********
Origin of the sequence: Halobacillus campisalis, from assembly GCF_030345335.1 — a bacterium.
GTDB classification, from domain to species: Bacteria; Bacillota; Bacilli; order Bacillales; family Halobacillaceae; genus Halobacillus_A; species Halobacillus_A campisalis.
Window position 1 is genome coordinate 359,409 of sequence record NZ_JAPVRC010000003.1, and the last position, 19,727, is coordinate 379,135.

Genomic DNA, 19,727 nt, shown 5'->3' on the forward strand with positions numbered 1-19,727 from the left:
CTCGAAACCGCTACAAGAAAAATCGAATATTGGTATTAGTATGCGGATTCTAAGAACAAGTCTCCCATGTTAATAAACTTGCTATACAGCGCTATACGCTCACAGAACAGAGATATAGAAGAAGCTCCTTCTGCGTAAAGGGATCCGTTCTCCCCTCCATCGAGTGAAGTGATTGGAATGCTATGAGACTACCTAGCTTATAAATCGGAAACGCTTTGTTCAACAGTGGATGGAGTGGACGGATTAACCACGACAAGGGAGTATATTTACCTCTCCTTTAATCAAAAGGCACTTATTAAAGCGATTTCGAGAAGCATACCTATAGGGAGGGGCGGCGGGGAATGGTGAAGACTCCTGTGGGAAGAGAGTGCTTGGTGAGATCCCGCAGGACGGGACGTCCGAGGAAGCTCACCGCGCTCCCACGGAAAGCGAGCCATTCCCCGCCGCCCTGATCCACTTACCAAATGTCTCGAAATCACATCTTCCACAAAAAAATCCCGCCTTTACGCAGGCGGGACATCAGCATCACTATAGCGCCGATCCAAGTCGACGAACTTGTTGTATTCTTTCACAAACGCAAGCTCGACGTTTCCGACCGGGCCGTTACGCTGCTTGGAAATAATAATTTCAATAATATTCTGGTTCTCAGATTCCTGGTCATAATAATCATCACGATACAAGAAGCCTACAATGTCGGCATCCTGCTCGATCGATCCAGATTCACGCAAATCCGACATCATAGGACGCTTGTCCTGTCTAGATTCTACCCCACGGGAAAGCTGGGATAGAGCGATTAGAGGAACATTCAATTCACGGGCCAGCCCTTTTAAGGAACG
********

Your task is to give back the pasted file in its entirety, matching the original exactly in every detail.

Origin of the sequence: Halobacillus campisalis, from assembly GCF_030345335.1 — a bacterium.
GTDB classification, from domain to species: Bacteria; Bacillota; Bacilli; order Bacillales; family Halobacillaceae; genus Halobacillus_A; species Halobacillus_A campisalis.
Window position 1 is genome coordinate 359,409 of sequence record NZ_JAPVRC010000003.1, and the last position, 19,727, is coordinate 379,135.

Genomic DNA, 19,727 nt, shown 5'->3' on the forward strand with positions numbered 1-19,727 from the left:
CTCGAAACCGCTACAAGAAAAATCGAATATTGGTATTAGTATGCGGATTCTAAGAACAAGTCTCCCATGTTAATAAACTTGCTATACAGCGCTATACGCTCACAGAACAGAGATATAGAAGAAGCTCCTTCTGCGTAAAGGGATCCGTTCTCCCCTCCATCGAGTGAAGTGATTGGAATGCTATGAGACTACCTAGCTTATAAATCGGAAACGCTTTGTTCAACAGTGGATGGAGTGGACGGATTAACCACGACAAGGGAGTATATTTACCTCTCCTTTAATCAAAAGGCACTTATTAAAGCGATTTCGAGAAGCATACCTATAGGGAGGGGCGGCGGGGAATGGTGAAGACTCCTGTGGGAAGAGAGTGCTTGGTGAGATCCCGCAGGACGGGACGTCCGAGGAAGCTCACCGCGCTCCCACGGAAAGCGAGCCATTCCCCGCCGCCCTGATCCACTTACCAAATGTCTCGAAATCACATCTTCCACAAAAAAATCCCGCCTTTACGCAGGCGGGACATCAGCATCACTATAGCGCCGATCCAAGTCGACGAACTTGTTGTATTCTTTCACAAACGCAAGCTCGACGTTTCCGACCGGGCCGTTACGCTGCTTGGAAATAATAATTTCAATAATATTCTGGTTCTCAGATTCCTGGTCATAATAATCATCACGATACAAGAAGCCTACAATGTCGGCATCCTGCTCGATCGATCCAGATTCACGCAAATCCGACATCATAGGACGCTTGTCCTGTCTAGATTCTACCCCACGGGAAAGCTGGGATAGAGCGATTAGAGGAACATTCAATTCACGGGCCAGCCCTTTTAAGGAACG